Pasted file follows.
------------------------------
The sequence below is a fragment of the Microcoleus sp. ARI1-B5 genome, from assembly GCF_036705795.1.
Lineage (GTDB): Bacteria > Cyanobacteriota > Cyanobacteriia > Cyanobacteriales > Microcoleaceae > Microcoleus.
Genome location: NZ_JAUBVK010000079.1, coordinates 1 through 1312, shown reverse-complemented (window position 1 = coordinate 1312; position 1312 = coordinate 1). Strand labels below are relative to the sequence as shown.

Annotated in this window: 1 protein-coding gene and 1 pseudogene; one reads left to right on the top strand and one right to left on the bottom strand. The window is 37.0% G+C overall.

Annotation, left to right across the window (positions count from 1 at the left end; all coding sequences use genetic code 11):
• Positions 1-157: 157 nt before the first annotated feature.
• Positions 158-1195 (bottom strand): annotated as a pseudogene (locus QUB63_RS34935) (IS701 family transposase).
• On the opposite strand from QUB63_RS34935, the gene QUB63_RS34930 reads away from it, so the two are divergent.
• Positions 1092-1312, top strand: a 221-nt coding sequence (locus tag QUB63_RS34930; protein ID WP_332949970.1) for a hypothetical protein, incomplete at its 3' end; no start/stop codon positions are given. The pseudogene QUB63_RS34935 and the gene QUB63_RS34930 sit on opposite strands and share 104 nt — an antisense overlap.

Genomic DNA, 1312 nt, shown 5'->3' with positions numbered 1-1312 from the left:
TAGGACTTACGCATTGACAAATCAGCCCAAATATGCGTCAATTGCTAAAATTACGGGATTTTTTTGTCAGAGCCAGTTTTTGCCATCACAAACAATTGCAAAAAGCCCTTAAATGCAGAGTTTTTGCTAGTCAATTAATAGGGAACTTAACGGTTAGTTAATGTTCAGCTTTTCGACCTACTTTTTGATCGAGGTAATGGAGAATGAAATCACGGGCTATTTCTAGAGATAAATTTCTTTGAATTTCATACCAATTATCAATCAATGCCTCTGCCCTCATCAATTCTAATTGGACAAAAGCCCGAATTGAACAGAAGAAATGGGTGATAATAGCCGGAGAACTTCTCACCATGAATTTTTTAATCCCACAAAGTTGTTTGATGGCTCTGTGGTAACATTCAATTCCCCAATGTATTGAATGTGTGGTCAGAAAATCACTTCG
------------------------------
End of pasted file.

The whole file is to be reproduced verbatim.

The sequence below is a fragment of the Microcoleus sp. ARI1-B5 genome, from assembly GCF_036705795.1.
Lineage (GTDB): Bacteria > Cyanobacteriota > Cyanobacteriia > Cyanobacteriales > Microcoleaceae > Microcoleus.
Genome location: NZ_JAUBVK010000079.1, coordinates 1 through 1312, shown reverse-complemented (window position 1 = coordinate 1312; position 1312 = coordinate 1). Strand labels below are relative to the sequence as shown.

Annotated in this window: 1 protein-coding gene and 1 pseudogene; one reads left to right on the top strand and one right to left on the bottom strand. The window is 37.0% G+C overall.

Annotation, left to right across the window (positions count from 1 at the left end; all coding sequences use genetic code 11):
• Positions 1-157: 157 nt before the first annotated feature.
• Positions 158-1195 (bottom strand): annotated as a pseudogene (locus QUB63_RS34935) (IS701 family transposase).
• On the opposite strand from QUB63_RS34935, the gene QUB63_RS34930 reads away from it, so the two are divergent.
• Positions 1092-1312, top strand: a 221-nt coding sequence (locus tag QUB63_RS34930; protein ID WP_332949970.1) for a hypothetical protein, incomplete at its 3' end; no start/stop codon positions are given. The pseudogene QUB63_RS34935 and the gene QUB63_RS34930 sit on opposite strands and share 104 nt — an antisense overlap.

Genomic DNA, 1312 nt, shown 5'->3' with positions numbered 1-1312 from the left:
TAGGACTTACGCATTGACAAATCAGCCCAAATATGCGTCAATTGCTAAAATTACGGGATTTTTTTGTCAGAGCCAGTTTTTGCCATCACAAACAATTGCAAAAAGCCCTTAAATGCAGAGTTTTTGCTAGTCAATTAATAGGGAACTTAACGGTTAGTTAATGTTCAGCTTTTCGACCTACTTTTTGATCGAGGTAATGGAGAATGAAATCACGGGCTATTTCTAGAGATAAATTTCTTTGAATTTCATACCAATTATCAATCAATGCCTCTGCCCTCATCAATTCTAATTGGACAAAAGCCCGAATTGAACAGAAGAAATGGGTGATAATAGCCGGAGAACTTCTCACCATGAATTTTTTAATCCCACAAAGTTGTTTGATGGCTCTGTGGTAACATTCAATTCCCCAATGTATTGAATGTGTGGTCAGAAAATCACTTCG